Q: Will a car impacting another car head on double the force of impact?

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Double the speed yeilds double the impact force.

double

force of impact basiclly means that a force is impacting something! ~hope it helped(:

Impact is already a verb because it is an action.Impacts, impacting and impacted are also verbs."I will impact upon them"."The force impacted the wall".

One of the factors that determine force of impact is the object's mass. Another factor that will determine the force of impact is the object's velocity.

4 times

4 times the impact. The formula is 1/2 mass times velocity squared.

The force of one body against another is "impact."

With a fixed mass, if you say double the acceleration due to gravity, you would have to double the force to overcome friction.

4 times.

Yes, all things being equal, crash severity does increase proportional to the speed of each vehicle at impact, and is a vector sum. So, there is a big difference between crash severity at impact from being "rear-ended" (when one vehicle is traveling the same direction as another, and impacts the front of their vehicle with the rear of another) and a "head-on" impact (two cars traveling into one another, impacting both front bumpers). In the rear-end impact, you take the momentum (mass times velocity) of the rear, impacting vehicle "A" and subtract the momentum of the front-most impacted vehicle "B", and that gives you the resultant impact force (the difference in momentum being transferred). weak impact scenario example: vehicle A is traveling 60 mph, and vehicle B is the same mass and is traveling 50 mph. The difference in momentum would be the mass times 10 mph...not much. severe impact scenario: vehicle A is traveling 70 mph, and vehicle B is at rest (0 mph)...large impact. In the head-on impact, you have the most severe crash scenario. In this case, you ADD the momentum of vehicle A with the momentum of vehicle B, and you get the resultant force of impact. Even if both vehicles are traveling 30 mph, with the same mass, and have a heaad-on collision, the is close to the same as one vehicle traveling 10 mph and hitting the other vehicle going 70 mph...severe impact.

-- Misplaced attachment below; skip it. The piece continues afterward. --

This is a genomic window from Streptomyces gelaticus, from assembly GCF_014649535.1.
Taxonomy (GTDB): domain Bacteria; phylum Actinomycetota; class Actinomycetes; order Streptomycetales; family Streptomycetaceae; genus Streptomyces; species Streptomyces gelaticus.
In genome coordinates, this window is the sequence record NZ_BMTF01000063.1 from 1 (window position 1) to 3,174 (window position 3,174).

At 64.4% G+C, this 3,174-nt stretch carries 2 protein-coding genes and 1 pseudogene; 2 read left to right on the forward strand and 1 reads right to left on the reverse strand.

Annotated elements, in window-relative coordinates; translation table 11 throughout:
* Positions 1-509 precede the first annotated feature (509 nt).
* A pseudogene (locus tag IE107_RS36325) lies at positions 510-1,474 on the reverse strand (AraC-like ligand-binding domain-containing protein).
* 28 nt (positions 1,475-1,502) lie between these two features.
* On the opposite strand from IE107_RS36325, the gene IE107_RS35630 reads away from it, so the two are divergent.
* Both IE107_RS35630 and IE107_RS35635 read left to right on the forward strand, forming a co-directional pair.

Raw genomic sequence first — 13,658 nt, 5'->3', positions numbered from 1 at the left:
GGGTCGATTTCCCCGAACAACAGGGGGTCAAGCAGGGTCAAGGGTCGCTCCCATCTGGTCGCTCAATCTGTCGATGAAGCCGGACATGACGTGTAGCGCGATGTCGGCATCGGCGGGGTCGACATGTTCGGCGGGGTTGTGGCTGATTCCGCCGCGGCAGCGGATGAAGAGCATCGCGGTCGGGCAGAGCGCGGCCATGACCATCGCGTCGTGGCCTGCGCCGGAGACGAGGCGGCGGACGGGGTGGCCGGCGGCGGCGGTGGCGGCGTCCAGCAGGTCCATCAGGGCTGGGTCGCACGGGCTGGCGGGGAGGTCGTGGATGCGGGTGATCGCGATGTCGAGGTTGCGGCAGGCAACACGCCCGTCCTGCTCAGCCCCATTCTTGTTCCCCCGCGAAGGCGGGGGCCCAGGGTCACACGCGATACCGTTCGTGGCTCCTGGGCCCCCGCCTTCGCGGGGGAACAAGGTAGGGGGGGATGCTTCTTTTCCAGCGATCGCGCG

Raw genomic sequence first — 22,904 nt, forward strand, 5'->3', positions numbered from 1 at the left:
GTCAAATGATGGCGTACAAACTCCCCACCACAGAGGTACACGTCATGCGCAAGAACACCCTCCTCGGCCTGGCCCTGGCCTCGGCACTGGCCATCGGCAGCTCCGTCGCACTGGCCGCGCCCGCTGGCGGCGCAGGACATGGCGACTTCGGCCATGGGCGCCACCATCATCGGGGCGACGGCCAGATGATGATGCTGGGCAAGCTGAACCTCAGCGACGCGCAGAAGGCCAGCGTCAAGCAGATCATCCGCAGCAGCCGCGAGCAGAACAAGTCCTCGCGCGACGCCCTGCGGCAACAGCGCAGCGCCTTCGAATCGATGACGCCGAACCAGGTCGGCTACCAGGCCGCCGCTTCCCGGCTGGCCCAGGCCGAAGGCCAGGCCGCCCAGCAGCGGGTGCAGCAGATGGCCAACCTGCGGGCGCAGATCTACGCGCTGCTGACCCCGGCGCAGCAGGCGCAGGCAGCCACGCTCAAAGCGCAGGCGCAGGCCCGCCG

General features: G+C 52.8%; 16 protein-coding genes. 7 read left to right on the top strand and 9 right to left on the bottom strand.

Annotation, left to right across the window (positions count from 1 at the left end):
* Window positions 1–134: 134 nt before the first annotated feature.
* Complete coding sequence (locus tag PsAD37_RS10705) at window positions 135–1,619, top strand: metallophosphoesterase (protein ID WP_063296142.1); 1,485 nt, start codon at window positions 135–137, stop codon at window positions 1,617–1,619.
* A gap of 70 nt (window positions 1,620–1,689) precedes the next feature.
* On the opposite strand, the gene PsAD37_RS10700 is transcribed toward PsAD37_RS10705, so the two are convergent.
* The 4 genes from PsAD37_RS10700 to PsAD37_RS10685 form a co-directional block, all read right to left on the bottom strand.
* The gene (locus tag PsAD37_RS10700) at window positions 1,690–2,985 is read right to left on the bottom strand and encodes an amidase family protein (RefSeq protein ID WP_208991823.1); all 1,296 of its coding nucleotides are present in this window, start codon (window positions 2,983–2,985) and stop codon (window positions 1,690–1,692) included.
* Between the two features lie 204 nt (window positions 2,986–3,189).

Yes, all things being equal, crash severity does increase proportional to the speed of each vehicle at impact, and is a vector sum. So, there is a big difference between crash severity at impact from being "rear-ended" (when one vehicle is traveling the same direction as another, and impacts the front of their vehicle with the rear of another) and a "head-on" impact (two cars traveling into one another, impacting both front bumpers). In the rear-end impact, you take the momentum (mass times velocity) of the rear, impacting vehicle "A" and subtract the momentum of the front-most impacted vehicle "B", and that gives you the resultant impact force (the difference in momentum being transferred). weak impact scenario example: vehicle A is traveling 60 mph, and vehicle B is the same mass and is traveling 50 mph. The difference in momentum would be the mass times 10 mph...not much. severe impact scenario: vehicle A is traveling 70 mph, and vehicle B is at rest (0 mph)...large impact. In the head-on impact, you have the most severe crash scenario. In this case, you ADD the momentum of vehicle A with the momentum of vehicle B, and you get the resultant force of impact. Even if both vehicles are traveling 30 mph, with the same mass, and have a heaad-on collision, the is close to the same as one vehicle traveling 10 mph and hitting the other vehicle going 70 mph...severe impact.